defining a matrix X from the sequences of received training signal samples $X=\left[\begin{array}{cccc}{x}_{1,k}& {x}_{1,k+1}& \cdots & {x}_{1,k+p}\\ \vdots & \vdots & \cdots & \vdots \\ {x}_{M,k}& {x}_{M,k+1}& \cdots & {x}_{M,k+p}\\ {x}_{1,k-1}& {x}_{1,k}& \cdots & {x}_{1,k+p-1}\\ \vdots & \vdots & \cdots & \vdots \\ {x}_{M,k-1}& {x}_{M,k}& \cdots & {x}_{M,k+p-1}\\ \vdots & \vdots & \cdots & \vdots \\ {x}_{1,k-L}& {x}_{1,k+1-L}& \cdots & {x}_{1,k+p-L}\\ \vdots & \vdots & \cdots & \vdots \\ {x}_{M,k-L}& {x}_{M,k+1-L}& \cdots & {x}_{M,k+p-L}\end{array}\right]\in {C}^{M\ue8a0\left(L+1\right)\times \left(p+1\right)}$

determining an interference pulse noise y_{I }from an expression ${\underset{\_}{y}}_{I}^{T}=\sum _{i=1}^{M\ue8a0\left(L+1\right)-1}\ue89e\text{\hspace{1em}}\ue89e{\left({\underset{\_}{w}}_{{\mathrm{opt}}_{i}}^{\perp}\right)}^{T}\ue89eX$

where M(L+1)−1 is the number of orthogonal weights;

determining an estimated desired signal y_{D }from an expression

determining the signal-to-interference-plus-noise ratio as the ratio of the square of the magnitude of the interference pulse noise to the square of the magnitude of the estimated desired signal.

21. In a diversity hybrid receiver in a digital communication system, an interference detection processor, the receiver receiving a plurality of M sequences of received training signal samples, the receiver including means for producing L time-taps of each sequence of received training signal samples, the receiver also including means for producing a plurality of optimal filter coefficients w_{opt }from the plurality of sequences of received training signal samples and a sequence of known training symbols, the interference detection processor including instructions for determining a signal-to-interference-plus-noise-ratio, the instructions comprising:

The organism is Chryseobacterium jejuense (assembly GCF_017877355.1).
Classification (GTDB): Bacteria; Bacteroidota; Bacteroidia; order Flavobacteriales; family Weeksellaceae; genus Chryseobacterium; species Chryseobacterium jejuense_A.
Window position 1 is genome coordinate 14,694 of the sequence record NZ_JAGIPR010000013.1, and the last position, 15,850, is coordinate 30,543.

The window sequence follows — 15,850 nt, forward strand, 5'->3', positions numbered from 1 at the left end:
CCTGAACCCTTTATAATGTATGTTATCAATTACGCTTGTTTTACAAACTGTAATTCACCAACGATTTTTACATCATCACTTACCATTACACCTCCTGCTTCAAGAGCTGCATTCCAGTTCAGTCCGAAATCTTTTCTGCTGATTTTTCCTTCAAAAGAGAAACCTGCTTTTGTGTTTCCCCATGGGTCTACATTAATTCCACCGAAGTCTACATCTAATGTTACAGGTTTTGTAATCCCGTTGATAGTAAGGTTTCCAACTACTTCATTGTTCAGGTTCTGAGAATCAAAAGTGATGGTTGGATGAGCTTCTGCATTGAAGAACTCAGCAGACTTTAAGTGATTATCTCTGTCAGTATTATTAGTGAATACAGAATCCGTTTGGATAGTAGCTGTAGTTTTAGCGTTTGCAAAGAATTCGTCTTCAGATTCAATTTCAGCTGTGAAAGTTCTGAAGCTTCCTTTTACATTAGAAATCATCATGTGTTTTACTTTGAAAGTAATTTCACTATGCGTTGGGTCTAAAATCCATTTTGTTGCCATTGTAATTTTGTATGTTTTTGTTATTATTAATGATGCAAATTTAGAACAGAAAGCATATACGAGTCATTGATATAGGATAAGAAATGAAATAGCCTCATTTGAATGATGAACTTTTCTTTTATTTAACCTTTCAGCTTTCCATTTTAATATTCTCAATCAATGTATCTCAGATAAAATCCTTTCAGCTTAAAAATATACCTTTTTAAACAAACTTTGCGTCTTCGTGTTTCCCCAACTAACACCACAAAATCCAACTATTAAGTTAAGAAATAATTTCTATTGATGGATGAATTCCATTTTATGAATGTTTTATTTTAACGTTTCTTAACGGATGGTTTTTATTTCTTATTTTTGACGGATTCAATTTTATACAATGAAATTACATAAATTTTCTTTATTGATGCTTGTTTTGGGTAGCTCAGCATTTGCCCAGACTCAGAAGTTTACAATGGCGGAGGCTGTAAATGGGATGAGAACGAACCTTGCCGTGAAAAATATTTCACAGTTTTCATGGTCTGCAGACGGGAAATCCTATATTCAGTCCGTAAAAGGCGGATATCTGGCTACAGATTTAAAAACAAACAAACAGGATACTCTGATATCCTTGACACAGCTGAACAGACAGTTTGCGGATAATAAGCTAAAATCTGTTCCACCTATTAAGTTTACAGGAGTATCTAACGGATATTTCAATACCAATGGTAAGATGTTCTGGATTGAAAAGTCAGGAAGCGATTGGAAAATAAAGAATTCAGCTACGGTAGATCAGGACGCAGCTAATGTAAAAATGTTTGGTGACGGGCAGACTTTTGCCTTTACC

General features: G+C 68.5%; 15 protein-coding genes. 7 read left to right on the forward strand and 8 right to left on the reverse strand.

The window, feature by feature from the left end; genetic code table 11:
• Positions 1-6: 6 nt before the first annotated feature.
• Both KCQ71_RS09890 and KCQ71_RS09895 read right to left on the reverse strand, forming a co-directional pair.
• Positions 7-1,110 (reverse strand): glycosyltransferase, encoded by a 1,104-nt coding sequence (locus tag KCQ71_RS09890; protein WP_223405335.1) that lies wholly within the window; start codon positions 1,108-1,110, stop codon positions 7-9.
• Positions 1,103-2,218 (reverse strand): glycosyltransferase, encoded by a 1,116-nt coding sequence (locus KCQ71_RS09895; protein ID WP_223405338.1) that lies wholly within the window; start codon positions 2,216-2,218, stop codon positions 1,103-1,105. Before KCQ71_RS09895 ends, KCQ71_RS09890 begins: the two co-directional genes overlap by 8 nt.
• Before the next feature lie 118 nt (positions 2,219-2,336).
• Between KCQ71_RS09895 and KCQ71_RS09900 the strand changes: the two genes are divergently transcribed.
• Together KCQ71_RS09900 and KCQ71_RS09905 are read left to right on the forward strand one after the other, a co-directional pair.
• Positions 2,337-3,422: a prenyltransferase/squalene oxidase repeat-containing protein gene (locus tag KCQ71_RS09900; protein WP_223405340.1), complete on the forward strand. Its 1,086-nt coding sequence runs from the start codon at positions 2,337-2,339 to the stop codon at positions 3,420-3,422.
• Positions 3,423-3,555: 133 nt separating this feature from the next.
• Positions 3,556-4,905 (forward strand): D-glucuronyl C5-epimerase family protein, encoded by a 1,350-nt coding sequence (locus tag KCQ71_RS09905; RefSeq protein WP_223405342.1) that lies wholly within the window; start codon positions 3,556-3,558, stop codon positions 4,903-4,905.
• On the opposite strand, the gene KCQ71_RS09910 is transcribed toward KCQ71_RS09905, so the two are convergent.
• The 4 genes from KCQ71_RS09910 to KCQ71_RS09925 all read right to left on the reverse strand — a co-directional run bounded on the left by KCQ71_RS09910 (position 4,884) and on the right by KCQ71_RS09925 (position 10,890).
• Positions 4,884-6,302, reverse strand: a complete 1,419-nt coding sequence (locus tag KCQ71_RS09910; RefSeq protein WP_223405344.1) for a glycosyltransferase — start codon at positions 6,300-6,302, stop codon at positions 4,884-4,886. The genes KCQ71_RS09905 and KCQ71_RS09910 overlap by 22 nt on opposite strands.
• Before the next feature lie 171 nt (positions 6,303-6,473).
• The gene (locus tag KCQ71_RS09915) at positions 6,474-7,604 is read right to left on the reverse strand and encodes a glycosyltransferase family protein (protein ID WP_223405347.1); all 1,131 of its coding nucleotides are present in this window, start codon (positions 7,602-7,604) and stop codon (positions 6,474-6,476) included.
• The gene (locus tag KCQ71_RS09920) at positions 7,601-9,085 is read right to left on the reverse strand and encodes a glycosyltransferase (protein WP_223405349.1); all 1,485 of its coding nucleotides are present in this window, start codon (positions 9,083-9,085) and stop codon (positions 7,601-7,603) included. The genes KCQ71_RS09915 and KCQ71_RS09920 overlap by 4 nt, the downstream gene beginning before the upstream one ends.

instructions for determining a plurality of orthogonal weights w^{⊥} _{opt }of the optimal filter coefficients w_{opt};

instructions for determining an interference pulse noise y_{I }from an expression ${\underset{\_}{y}}_{I}^{T}=\sum _{i=1}^{M\ue8a0\left(L+1\right)-1}\ue89e\text{\hspace{1em}}\ue89e{\left({\underset{\_}{w}}_{{\mathrm{opt}}_{i}}^{\perp}\right)}^{T}\ue89eX$

where M(L+1)−1 is the number of orthogonal weights;

instructions for determining an estimated desired signal y_{D }from an expression

instructions for determining the signal-to-interference-plus-noise ratio as the ratio of the square of the magnitude of the interference pulse noise to the square of the magnitude of the estimated desired signal.

22. The receiver of claim 1 wherein the receiver further includes:

means for producing L, time-taps of each sequence of received training symbol samples; and

an interference detection processor which includes instructions for determining a signal-to-interference-plus-noise ratio, the instructions comprising:

instructions for determining a plurality of orthogonal weights w^{⊥} _{opt }of the optimal filter coefficients w_{opt};

where k indicates a sequential position of a received training signal sample in a sequence of received training signal samples, p+1 indicates the number of received training signal samples in each sequence of received training signal samples, and M indicates the number of sequences of received training signal samples;

instructions for determining an interference pulse noise y_{I }from an expression ${\underset{\_}{y}}_{I}^{T}=\sum _{i=1}^{M\ue8a0\left(L+1\right)-1}\ue89e\text{\hspace{1em}}\ue89e{\left({\underset{\_}{w}}_{{\mathrm{opt}}_{i}}^{\perp}\right)}^{T}\ue89eX$

where M(L+1)−1 is the number of orthogonal weights;

instructions for determining an estimated desired signal y^{D }from an expression

instructions for determining the signal-to-interference-plus-noise ratio as the ratio of the square of the magnitude of the interference pulse noise to the square of the magnitude of the estimated desired signal.